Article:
Oceana fishing opportunities recommendations for 2016- North East Atlantic stocks | Oceana

Report | December, 2015

Oceana fishing opportunities recommendations for 2016- North East Atlantic stocks


The establishment of fishing opportunities is the most important management tool to enable European Union (EU) fisheries to keep fishing mortality rates within sustainable levels. In fact, the state of fish stocks and intensity of fish resource exploitation depends heavily on the fishing opportunities decision.

Although the manner in which fisheries are managed in the Atlantic and Mediterranean is quite different, with no fishing mortality limits applying in the Mediterranean region, the results are still far from considered positive. In both regions, fishing mortality continues to be high and the statuses of fish resources are poor. According to the European Commission consultation document1, overexploitation currently affects 48% of Atlantic stocks and 93% of Mediterranean stocks. This condition undermines the objectives and binding commitments of the Common Fisheries Policy (CFP), and in particular seriously affects the fulfilment of CFP Article 2.2 and the 2020 deadline for sustainable fisheries.

The time frame and conditions to phase out overfishing are clearly stated in the CFP. According to the framework regulation, the exploitation rate of marine biological resources should be adapted to maintain populations of harvested stocks at sustainable levels, in particular above levels that can produce the Maximum Sustainable Yield (MSY), by 2015. A later date, with 2020 as an absolute deadline, should only be permitted if reaching those levels by 2015 would seriously jeopardise the social and economic sustainability of the fishing fleets involved. Unfortunately, the 2015 deadline expired with only a minority of stocks known to be exploited according to this approach.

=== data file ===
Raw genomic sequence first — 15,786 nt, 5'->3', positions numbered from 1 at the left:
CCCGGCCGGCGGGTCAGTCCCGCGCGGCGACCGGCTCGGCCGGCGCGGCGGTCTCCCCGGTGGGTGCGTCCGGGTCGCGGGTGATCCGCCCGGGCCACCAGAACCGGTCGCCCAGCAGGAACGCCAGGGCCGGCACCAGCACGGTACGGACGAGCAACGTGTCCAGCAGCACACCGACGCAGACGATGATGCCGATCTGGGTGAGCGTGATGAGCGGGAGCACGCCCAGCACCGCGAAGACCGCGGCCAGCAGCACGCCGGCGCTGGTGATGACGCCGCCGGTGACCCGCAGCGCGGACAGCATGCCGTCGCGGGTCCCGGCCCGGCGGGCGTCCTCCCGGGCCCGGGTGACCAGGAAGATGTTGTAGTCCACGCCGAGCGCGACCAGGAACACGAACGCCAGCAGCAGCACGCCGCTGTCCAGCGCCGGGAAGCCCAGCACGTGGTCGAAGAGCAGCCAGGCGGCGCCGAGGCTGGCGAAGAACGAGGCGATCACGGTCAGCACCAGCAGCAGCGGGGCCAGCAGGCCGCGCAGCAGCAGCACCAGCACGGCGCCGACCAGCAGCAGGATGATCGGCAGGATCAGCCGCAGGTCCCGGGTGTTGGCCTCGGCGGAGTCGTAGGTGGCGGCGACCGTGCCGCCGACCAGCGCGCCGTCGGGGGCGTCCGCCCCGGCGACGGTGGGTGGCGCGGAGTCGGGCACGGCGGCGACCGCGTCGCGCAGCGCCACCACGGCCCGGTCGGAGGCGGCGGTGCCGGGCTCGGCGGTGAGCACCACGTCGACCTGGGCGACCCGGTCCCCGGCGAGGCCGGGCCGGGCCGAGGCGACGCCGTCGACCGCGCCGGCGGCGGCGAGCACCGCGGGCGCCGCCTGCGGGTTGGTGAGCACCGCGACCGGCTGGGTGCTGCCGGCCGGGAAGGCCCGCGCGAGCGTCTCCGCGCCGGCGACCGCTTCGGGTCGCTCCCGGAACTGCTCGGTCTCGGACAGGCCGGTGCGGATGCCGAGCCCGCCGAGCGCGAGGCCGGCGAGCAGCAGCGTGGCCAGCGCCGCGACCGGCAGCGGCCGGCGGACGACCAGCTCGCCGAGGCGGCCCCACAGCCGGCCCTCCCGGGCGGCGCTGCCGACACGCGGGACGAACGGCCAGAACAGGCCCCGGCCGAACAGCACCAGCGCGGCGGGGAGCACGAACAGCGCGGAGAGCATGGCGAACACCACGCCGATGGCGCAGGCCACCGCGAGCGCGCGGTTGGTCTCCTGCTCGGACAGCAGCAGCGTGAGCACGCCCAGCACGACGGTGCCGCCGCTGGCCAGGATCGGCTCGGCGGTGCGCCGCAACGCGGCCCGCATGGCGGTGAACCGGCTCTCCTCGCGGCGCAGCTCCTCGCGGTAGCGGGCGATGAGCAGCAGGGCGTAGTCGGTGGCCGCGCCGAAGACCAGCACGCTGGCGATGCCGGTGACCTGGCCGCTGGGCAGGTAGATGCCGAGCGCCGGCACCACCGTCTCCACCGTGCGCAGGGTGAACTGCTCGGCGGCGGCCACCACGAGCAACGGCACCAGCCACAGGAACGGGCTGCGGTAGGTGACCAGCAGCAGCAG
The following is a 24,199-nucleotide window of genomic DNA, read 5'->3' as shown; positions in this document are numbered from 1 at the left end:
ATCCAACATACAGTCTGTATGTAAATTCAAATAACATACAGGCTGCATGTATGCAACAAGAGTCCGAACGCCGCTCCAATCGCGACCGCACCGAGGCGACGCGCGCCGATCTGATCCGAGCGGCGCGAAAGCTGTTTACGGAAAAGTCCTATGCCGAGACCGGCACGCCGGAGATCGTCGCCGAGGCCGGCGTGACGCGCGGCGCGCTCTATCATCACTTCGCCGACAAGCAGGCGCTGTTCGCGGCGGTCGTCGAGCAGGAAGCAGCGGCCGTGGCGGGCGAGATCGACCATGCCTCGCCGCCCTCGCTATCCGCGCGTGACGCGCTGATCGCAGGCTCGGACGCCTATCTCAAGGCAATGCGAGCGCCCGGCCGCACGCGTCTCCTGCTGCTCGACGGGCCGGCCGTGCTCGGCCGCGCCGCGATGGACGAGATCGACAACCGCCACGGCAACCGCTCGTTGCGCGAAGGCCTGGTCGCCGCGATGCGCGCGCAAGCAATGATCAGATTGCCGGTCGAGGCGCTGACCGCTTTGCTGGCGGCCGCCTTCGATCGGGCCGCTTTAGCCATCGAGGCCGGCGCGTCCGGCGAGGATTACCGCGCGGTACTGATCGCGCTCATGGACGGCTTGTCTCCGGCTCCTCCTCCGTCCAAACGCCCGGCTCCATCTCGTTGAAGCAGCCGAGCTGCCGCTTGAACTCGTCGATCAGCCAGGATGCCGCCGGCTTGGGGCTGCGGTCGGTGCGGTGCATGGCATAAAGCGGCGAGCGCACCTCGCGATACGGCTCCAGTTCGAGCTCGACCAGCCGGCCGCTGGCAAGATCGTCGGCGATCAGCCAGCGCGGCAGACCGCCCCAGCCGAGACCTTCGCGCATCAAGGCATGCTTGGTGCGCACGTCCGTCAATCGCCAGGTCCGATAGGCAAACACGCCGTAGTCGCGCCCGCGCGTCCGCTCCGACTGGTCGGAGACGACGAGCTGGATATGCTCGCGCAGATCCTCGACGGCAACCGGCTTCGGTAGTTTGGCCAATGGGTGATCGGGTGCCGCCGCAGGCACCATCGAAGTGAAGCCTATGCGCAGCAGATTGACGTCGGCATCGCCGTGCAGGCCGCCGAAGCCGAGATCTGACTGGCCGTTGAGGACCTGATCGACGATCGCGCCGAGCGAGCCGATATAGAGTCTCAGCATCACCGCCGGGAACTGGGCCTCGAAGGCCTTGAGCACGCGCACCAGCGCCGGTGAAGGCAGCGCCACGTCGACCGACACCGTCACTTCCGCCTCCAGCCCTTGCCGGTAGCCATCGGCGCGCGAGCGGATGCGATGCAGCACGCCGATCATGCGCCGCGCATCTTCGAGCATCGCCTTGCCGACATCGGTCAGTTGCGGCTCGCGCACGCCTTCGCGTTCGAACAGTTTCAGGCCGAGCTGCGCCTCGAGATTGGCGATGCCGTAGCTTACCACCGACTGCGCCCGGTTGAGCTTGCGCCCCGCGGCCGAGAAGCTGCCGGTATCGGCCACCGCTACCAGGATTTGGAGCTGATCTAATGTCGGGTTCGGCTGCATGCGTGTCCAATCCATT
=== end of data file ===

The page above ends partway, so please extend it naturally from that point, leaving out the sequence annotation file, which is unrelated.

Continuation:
Another commitment of the CFP directly related to the establishment of fishing opportunities is the landing obligation. The fishing opportunities established for the species affected by this provision have to reflect real catches, including previously discarded fish, rather than landings only. This adjustment should not result in an increase to the fishing mortality above scientific advice and exceed the MSY limit. To facilitate the implementation of the landing obligation, a number of provisions, flexibility measures and exemptions are already adopted.

Bringing overfishing to an end is essential not only to guarantee the sustainable exploitation of fish resources and to recover the profitability and social prosperity of fishing activities, but also to achieve the good environmental status (GES) of European Seas – the main goal of the Marine Strategy Framework Directive2 for which the aim is also achieve it before 2020.

Oceana supports the majority of principles proposed in the Commission consultation document for the establishment of fishing opportunities in 2016. Nevertheless, Oceana believes there is still a significant gap between sustainable fisheries management on paper and the actual management of fisheries in our seas.